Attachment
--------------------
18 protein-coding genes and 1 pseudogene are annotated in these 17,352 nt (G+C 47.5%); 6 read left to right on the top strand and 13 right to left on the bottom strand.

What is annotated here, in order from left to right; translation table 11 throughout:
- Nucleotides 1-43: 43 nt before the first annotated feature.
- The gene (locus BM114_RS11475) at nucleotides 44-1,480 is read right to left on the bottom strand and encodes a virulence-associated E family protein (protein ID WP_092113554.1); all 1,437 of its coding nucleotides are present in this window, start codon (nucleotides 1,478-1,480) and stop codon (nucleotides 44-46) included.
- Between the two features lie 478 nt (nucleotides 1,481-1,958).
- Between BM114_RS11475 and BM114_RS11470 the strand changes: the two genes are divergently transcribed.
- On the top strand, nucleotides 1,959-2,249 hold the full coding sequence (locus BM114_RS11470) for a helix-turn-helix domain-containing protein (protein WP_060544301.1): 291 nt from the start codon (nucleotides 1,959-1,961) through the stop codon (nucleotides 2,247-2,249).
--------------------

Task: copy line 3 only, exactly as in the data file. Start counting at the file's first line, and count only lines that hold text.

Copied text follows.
- Nucleotides 1-43: 43 nt before the first annotated feature.